Source: Investor Presentation, page 19
This growth has enabled Texas Instruments to increase investment in future growth, and return lots of cash to shareholders each year, through dividends and share repurchases. Texas Instruments spent $1.51 billion on research and development in 2017, up 11% from the previous year.
Texas Instruments is also a very shareholder-friendly company. Not only does Texas Instruments stock have a hefty 3.2% dividend yield, along with 15 consecutive years of dividend increases, but the company has also reduced its share count by 43% since 2004.
Value, Growth, And Dividends All In One
Texas Instruments stock could provide high returns to shareholders over the next several years, from a combination of valuation changes, earnings growth, and dividends. Each of these three factors is likely to positively contribute to Texas Instruments’ shareholder returns.
Texas Instruments currently pays an annual dividend of $3.08 per share. At a recent share price of $95, the stock has a current dividend yield of 3.2%. Texas Instruments is a premier dividend growth stock. Over the last five years, it has raised its dividend by 21% per year on average. This is a very high dividend growth rate. At 21% per year, an investor would see his or her dividends double every 3.4 years on average.
Texas Instruments’ dividend yield of 3.2% is much higher than usual. In fact, its dividend yield is at the highest level in the last 10 years. One reason for this is the company’s high rate of dividend growth; another reason for the abnormally high dividend yield is that the stock price has declined over 20% from its 52-week high of $120.75. Texas Instruments’ valuation has come down substantially over the last few months, due to a combination of a broad market decline, pressure on semiconductor stocks, and the guidance for Q4 that came in below expectations.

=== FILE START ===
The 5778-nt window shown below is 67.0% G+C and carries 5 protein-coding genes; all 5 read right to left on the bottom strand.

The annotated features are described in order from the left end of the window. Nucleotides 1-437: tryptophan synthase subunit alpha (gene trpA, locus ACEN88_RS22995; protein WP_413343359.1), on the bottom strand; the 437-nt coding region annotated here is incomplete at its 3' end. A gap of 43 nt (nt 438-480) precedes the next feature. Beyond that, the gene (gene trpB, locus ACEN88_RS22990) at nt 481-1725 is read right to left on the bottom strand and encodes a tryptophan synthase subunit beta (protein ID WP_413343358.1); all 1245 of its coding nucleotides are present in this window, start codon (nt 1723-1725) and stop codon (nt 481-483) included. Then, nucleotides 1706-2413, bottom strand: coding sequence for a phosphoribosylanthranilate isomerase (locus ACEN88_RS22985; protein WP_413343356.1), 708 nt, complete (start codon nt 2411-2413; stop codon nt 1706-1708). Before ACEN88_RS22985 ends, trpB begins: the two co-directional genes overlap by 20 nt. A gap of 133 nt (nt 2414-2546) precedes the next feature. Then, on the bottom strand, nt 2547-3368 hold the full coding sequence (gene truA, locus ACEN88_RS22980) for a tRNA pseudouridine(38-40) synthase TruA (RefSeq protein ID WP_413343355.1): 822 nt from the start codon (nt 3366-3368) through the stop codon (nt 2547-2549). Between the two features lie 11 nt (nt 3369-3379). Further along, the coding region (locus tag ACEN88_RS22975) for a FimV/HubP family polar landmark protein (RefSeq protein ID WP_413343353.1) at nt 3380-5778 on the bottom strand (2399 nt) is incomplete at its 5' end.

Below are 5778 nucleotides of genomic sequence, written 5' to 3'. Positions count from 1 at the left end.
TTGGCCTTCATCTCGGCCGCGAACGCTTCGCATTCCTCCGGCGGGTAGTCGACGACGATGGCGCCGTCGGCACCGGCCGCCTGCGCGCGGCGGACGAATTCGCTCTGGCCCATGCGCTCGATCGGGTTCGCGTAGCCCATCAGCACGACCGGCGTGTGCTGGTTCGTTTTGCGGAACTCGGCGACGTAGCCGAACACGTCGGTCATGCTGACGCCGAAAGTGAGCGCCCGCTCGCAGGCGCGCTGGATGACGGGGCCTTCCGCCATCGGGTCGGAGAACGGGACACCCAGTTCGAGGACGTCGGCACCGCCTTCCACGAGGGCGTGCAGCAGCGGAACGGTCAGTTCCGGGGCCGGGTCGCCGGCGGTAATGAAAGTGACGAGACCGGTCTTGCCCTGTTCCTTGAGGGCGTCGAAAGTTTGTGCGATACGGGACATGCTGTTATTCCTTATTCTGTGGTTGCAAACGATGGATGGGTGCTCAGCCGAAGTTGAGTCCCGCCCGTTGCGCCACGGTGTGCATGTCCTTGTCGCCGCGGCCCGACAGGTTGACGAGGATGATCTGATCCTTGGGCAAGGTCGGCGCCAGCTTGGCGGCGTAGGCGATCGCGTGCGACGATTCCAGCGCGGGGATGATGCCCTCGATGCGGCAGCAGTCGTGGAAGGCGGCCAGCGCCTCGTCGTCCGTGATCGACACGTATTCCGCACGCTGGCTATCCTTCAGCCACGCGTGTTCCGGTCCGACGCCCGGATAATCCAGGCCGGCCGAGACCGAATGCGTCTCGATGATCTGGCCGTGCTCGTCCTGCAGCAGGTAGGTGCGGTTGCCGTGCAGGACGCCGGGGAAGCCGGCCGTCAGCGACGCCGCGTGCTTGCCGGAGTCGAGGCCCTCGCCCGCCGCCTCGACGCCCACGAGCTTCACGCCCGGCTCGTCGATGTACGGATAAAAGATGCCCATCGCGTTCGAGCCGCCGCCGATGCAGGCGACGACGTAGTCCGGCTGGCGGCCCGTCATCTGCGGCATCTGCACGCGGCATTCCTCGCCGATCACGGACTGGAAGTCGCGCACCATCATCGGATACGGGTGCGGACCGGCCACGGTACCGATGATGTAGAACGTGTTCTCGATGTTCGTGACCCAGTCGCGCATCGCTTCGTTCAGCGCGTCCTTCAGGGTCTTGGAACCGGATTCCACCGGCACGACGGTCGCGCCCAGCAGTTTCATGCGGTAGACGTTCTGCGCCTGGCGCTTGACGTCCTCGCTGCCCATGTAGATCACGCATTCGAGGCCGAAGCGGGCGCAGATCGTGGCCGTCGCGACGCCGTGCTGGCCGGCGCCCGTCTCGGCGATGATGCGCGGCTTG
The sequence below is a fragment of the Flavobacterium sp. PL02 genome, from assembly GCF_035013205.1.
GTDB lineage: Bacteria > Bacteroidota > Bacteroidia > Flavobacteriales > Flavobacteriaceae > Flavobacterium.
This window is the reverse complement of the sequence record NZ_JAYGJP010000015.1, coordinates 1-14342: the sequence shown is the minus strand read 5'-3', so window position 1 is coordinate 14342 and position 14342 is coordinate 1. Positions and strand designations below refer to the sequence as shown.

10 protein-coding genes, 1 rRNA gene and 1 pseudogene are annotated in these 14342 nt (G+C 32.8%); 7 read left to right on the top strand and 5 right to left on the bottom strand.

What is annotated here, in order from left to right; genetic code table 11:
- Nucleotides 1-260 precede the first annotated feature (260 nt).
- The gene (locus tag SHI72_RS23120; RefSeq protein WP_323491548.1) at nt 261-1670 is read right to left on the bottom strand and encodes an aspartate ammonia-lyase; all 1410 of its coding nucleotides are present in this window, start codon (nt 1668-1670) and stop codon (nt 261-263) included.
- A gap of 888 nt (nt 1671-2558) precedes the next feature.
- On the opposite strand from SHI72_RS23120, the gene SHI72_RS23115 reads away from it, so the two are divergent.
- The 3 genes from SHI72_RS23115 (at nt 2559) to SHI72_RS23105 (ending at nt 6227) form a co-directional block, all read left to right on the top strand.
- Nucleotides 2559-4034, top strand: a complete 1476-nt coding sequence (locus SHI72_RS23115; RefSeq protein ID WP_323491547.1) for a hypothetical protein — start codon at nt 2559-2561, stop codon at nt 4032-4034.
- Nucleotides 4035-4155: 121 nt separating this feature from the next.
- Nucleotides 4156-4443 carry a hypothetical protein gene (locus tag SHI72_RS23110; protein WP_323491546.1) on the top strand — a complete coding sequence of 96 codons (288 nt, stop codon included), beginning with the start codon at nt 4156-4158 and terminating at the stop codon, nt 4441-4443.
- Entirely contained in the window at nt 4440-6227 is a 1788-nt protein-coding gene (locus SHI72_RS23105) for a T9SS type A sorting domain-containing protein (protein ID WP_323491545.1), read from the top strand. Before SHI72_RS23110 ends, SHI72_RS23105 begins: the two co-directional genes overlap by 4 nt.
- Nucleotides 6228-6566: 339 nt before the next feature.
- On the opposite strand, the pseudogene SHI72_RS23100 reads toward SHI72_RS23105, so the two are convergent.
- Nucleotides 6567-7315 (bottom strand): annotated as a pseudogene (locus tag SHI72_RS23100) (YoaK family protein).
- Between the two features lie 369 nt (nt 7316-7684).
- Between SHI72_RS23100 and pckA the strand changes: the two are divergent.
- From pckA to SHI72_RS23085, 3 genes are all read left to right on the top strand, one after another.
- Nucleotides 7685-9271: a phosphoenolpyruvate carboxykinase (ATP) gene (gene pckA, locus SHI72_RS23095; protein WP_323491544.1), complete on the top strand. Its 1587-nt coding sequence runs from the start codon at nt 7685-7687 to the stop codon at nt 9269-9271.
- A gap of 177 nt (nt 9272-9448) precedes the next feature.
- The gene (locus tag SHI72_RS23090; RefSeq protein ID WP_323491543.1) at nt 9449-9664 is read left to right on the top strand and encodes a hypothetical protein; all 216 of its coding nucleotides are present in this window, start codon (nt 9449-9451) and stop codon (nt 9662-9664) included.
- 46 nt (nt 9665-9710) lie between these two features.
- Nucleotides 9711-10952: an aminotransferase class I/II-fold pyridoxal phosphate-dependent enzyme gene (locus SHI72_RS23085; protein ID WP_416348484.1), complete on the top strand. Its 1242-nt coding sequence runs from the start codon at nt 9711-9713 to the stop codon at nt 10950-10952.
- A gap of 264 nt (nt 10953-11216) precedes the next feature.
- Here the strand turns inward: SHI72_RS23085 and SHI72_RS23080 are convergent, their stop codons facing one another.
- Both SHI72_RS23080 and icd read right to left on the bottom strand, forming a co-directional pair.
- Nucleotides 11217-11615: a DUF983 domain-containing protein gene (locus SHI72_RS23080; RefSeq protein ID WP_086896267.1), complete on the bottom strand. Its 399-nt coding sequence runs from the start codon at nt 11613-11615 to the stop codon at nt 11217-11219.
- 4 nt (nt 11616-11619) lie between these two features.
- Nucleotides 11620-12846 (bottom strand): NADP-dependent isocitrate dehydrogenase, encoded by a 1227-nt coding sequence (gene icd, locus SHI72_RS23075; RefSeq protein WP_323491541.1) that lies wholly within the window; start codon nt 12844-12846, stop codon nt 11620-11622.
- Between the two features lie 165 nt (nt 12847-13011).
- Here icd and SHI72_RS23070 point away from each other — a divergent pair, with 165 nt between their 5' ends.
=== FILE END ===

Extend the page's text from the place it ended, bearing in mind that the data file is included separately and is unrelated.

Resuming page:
At the same time, the decline in Texas Instruments’ valuation has resulted in an attractive valuation. Using 2018 earnings estimates of $5.52 per share, the stock has a price to earnings ratio of 17.1, which could be too low for a company of Texas Instruments’ quality. The stock has a fair value estimate of 19, which is a more reasonable valuation for a highly profitable and growing company. Using the fair value estimate of 19, Texas Instruments is undervalued, and a return to fair value could add approximately 2.1% to annual returns.
Dividends and valuation changes could result in 5.3% annual returns. The final contributor will be earnings growth. Texas Instruments is a growth company. Over the next five years, the company is expected to grow earnings by 11%-12% per year. As a result, valuation changes, dividends, and earnings growth could cumulatively result in annual returns of nearly 17% over the next five years.
A stock with the combination of high earnings growth, a 3%+ dividend yield, and a modest valuation is a rare find. Texas Instruments has a leading industry position, durable competitive advantages, and an outlook for growth over the next several years. The company has always been associated with growth, and due to the recent share price decline, the stock is appealing for value and income investors as well.